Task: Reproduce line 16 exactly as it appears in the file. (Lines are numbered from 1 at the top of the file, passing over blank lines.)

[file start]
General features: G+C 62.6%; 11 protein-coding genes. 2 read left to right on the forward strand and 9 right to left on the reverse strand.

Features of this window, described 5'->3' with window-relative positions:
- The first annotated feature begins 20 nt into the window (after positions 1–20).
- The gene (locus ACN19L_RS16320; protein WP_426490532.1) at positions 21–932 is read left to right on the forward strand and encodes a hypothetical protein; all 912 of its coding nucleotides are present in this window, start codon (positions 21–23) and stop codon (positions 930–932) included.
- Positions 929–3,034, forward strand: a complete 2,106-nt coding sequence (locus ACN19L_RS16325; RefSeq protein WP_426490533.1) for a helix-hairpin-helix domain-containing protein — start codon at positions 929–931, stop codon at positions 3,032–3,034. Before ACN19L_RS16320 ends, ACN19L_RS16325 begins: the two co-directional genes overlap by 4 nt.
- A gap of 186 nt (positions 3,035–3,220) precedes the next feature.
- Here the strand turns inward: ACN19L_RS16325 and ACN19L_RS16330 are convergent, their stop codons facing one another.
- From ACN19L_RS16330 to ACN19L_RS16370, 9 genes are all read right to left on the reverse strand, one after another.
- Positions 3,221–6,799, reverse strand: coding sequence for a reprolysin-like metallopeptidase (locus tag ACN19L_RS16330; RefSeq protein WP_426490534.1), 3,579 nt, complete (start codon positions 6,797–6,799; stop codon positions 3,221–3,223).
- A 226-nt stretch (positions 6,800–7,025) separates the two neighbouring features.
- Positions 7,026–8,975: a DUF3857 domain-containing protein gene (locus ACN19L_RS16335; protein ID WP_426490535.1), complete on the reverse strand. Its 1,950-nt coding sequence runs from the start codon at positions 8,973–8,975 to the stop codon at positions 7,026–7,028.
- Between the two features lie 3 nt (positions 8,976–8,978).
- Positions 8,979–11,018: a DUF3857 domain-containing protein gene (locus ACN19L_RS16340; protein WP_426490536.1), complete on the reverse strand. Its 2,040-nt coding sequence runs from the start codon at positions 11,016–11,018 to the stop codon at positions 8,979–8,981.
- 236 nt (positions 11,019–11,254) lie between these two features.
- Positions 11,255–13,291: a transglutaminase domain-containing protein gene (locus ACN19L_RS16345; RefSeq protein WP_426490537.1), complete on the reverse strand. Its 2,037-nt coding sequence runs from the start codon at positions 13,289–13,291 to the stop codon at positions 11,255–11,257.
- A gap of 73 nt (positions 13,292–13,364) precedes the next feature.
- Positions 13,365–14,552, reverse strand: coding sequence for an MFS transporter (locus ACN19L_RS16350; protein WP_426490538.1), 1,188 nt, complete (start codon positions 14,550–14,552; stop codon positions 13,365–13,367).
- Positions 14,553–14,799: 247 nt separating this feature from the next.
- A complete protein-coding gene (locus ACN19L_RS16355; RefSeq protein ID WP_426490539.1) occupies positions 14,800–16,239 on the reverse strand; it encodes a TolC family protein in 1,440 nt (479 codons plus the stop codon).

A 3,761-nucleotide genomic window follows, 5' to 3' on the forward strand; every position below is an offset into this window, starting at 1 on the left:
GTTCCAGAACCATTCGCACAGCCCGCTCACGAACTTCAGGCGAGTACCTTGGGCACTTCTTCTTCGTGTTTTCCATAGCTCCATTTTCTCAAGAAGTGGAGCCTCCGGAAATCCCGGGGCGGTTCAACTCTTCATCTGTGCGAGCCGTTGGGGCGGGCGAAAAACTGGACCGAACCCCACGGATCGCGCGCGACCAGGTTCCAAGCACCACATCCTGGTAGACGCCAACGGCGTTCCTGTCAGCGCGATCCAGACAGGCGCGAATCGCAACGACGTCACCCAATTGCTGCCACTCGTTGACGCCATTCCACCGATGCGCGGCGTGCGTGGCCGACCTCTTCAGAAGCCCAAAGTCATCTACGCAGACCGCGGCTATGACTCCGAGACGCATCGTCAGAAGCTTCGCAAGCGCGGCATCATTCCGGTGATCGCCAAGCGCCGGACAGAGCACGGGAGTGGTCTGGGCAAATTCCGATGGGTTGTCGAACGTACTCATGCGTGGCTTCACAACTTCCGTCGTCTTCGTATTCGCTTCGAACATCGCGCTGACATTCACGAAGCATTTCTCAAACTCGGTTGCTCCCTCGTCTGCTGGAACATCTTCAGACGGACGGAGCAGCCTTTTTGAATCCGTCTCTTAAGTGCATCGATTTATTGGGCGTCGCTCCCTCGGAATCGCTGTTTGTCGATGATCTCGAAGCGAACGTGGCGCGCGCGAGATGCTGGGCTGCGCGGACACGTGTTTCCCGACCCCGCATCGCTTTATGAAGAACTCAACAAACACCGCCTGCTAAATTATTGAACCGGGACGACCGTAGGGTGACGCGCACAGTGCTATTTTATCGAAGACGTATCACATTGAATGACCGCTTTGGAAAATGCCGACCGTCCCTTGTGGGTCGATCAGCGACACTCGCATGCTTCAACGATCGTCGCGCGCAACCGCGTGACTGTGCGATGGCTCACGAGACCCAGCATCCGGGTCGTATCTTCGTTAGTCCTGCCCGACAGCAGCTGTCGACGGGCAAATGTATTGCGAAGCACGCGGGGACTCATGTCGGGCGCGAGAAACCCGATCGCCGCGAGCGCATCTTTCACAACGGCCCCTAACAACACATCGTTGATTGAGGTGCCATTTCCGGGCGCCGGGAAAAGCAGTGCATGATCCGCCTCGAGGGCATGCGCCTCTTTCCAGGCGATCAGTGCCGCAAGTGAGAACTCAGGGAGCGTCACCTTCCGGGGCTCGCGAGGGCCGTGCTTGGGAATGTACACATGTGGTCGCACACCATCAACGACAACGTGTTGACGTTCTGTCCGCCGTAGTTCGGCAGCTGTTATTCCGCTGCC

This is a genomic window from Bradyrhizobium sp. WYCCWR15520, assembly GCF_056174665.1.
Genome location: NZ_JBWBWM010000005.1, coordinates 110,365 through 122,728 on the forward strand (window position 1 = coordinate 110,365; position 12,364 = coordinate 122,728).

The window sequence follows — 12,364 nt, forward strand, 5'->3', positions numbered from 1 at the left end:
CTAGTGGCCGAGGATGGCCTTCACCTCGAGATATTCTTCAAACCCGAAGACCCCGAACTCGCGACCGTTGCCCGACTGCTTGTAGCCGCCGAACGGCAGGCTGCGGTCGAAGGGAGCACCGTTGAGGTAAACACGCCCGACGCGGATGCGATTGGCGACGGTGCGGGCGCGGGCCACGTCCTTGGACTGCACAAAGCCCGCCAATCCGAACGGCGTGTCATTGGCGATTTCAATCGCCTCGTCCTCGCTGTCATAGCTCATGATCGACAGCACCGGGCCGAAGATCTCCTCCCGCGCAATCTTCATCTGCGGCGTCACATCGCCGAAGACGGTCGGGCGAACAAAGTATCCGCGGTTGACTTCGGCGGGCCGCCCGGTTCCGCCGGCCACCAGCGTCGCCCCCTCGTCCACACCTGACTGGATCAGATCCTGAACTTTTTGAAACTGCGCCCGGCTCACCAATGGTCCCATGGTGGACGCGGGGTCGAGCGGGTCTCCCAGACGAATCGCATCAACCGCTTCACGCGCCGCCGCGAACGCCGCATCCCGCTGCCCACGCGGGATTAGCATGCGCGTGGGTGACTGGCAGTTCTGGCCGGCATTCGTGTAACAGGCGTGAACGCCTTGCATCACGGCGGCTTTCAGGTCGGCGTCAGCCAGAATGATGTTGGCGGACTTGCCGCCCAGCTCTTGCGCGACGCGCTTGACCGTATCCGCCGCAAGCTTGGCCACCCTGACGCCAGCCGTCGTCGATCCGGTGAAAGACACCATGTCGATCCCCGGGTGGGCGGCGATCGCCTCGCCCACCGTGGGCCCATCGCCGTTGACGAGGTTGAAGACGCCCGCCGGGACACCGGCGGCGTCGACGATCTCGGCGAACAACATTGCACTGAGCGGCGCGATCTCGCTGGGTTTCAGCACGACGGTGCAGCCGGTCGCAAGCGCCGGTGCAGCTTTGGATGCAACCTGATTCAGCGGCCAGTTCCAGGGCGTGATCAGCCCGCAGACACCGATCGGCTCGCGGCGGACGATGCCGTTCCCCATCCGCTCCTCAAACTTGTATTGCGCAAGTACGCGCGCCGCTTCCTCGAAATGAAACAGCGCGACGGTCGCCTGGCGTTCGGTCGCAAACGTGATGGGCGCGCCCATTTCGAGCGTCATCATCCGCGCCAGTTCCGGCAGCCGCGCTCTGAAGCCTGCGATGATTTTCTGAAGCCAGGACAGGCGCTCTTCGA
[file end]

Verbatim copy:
- A gap of 73 nt (positions 13,292–13,364) precedes the next feature.